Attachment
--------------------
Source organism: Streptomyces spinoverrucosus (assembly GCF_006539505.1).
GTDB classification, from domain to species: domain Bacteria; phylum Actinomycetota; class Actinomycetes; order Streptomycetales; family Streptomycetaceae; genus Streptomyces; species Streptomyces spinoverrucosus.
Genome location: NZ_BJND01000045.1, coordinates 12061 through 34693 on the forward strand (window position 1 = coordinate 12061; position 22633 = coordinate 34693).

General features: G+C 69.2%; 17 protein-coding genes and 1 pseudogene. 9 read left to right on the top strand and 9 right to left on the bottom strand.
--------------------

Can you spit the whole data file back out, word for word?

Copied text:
Source organism: Streptomyces spinoverrucosus (assembly GCF_006539505.1).
GTDB classification, from domain to species: domain Bacteria; phylum Actinomycetota; class Actinomycetes; order Streptomycetales; family Streptomycetaceae; genus Streptomyces; species Streptomyces spinoverrucosus.
Genome location: NZ_BJND01000045.1, coordinates 12061 through 34693 on the forward strand (window position 1 = coordinate 12061; position 22633 = coordinate 34693).

General features: G+C 69.2%; 17 protein-coding genes and 1 pseudogene. 9 read left to right on the top strand and 9 right to left on the bottom strand.